Reflecting on racism, public health, and social change in a difficult year

illustration of diverse crowd

Student-organized HEAL conference focused on promoting health equity in the U.S. and globally

May 12, 2021—In a year marked by the collective trauma of the COVID-19 pandemic, and increased public reckoning around racism in the U.S., the 2021 Health Equity and Leadership (HEAL) Conference at Harvard T.H. Chan School of Public Health kicked off with a call to reimagine what it means to practice public health.

Affirming human life is at the field’s core, said Rev. Karlene Griffiths Sekou of The Dignity Project International in her keynote remarks. “What then does is mean to address health equity, and to be leaders in this moment?” Sekou called on attendees at the April 30, 2021 virtual event to ask questions at their workplaces about how marginalized people will be affected by programs and policies—and to go a step farther and bring those communities into discussions about solutions.

This year’s conference, organized by the School’s Equity, Diversity, and Inclusion Fellows, also included sessions focused on issues at the intersection of public health and social justice—including discrimination faced by low-caste Dalit women in Nepal, health outcomes resulting from surveillance and policing targeting Muslim Americans and other people of color, and the role of eugenics in reproductive health. More than 500 people from the U.S. and around the world registered to attend the event, hosted on an interactive platform, with many participating in chats during the talks and sharing resources on message boards.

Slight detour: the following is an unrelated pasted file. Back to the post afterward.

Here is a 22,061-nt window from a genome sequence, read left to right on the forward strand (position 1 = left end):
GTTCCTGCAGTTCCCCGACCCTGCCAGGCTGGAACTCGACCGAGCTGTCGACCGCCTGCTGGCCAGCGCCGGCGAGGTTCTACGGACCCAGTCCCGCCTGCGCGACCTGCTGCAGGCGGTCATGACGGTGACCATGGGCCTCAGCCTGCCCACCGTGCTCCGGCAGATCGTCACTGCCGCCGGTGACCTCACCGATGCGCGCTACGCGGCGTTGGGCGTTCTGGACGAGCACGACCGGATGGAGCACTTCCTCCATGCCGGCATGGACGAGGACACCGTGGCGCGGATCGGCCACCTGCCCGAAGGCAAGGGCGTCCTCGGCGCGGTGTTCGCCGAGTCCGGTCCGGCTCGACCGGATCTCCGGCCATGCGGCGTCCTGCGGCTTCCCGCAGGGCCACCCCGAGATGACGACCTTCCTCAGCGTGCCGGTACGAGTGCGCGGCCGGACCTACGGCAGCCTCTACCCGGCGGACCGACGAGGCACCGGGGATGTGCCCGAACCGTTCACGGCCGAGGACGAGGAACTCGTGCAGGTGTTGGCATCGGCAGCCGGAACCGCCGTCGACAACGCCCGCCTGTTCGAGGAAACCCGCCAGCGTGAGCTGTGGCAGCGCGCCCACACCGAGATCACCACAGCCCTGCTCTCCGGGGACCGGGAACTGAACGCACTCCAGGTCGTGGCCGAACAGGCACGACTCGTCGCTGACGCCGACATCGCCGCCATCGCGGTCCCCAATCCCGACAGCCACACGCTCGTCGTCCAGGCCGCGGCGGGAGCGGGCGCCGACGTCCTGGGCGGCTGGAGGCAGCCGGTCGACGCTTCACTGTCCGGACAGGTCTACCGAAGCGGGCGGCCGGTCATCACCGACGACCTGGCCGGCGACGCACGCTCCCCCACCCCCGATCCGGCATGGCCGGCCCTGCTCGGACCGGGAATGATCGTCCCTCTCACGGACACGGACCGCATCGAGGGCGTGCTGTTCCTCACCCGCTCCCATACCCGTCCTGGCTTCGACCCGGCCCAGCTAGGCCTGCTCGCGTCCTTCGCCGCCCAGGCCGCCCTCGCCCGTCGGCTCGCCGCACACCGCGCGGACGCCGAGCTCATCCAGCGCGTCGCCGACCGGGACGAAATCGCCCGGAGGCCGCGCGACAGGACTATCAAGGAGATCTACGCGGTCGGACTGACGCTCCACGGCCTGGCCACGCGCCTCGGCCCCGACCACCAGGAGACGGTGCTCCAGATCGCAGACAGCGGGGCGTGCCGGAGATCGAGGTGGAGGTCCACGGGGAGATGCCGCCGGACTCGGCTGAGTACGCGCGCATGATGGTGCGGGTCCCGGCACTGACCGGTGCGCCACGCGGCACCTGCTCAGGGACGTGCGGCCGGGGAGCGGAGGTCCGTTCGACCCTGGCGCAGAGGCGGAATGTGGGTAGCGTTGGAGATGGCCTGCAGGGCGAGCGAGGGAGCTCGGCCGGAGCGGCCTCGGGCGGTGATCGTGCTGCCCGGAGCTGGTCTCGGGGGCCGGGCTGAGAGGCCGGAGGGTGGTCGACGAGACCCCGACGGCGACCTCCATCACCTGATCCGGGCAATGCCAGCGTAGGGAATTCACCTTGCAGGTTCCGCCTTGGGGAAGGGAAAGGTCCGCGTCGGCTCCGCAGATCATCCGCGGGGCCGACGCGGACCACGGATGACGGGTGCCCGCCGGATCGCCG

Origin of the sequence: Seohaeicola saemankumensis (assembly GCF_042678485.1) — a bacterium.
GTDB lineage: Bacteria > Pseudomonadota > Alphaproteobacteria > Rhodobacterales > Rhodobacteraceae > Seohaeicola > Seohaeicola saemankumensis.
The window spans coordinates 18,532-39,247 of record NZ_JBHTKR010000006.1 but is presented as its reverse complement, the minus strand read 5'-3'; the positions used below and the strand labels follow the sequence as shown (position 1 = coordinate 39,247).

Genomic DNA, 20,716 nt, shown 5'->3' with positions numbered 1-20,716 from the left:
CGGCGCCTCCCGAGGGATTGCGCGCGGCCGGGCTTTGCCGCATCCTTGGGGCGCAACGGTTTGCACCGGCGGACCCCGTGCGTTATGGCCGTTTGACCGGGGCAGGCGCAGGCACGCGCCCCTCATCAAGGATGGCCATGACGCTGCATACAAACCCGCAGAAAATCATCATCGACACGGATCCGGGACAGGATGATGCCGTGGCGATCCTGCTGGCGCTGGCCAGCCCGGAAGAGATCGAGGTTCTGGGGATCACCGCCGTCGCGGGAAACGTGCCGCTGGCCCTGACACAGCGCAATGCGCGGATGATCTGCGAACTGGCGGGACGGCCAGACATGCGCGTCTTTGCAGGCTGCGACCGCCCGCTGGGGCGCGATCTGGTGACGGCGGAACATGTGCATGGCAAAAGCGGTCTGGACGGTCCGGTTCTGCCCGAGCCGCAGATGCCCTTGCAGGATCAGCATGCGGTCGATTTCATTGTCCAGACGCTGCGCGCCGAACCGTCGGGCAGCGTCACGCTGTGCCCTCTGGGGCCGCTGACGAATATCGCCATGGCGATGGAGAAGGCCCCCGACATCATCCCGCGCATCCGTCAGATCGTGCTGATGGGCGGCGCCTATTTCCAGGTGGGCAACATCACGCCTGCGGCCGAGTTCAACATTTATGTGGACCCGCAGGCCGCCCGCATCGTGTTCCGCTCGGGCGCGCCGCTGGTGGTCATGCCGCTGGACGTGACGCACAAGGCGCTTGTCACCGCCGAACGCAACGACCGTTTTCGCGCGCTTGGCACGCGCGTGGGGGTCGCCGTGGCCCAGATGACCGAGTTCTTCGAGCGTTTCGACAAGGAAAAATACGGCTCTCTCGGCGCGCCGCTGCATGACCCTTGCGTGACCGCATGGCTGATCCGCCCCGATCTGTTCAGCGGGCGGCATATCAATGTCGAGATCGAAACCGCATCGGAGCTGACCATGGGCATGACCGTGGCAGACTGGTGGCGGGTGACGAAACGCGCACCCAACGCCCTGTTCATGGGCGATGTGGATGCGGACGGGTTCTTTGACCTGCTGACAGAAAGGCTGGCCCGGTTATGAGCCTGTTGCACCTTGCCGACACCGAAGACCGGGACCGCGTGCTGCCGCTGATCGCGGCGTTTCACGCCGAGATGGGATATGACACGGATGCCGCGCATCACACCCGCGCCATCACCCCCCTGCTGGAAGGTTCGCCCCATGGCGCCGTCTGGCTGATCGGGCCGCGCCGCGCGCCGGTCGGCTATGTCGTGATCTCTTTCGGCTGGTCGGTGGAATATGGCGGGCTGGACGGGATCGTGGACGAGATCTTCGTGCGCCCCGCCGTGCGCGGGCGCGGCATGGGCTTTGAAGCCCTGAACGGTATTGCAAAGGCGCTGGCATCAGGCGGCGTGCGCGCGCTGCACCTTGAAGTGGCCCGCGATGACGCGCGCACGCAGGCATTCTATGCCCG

“I personally felt recharged by the conference,” said Sana Farooqui, MPH ’21, who helped organize the conference and facilitated the session on surveillance. “After a particularly tough year–especially for folks who advocate for equity and anti-racism efforts– it was incredibly healing and restorative to learn from such insightful speakers and, in a way, gather the strength to continue this work.”

Other EDI fellows involved in organizing the conference and leading sessions included Aharisi Bonner, MPH ’22, Candice Danielle Carpenter, MPH ’21, Jennifer Lee, MPH ’21, Isha Nirola, DrPH ’21, and Valentina Vargas, SM ’21

Ra’Shaun Nalls, director of community engagement and an advisor to the EDI fellows, reflected on the past year in opening remarks at the conference. He said, “I’ve realized that to effectively address the complexity of racism and social justice means to commit to a lifetime of learning and education, and most importantly, that social justice is an action-oriented process.”

Noting the work still to do, Nalls asked attendees to consider the difference between optimism—confidence that outcomes will be positive—and hope, which shows courage and resilience in the face of long odds. “I leave you to reflect on this word hope and how we can stand together in collective action to not only fight against injustice, but to fight for fundamental human rights across the globe.”

Amy Roeder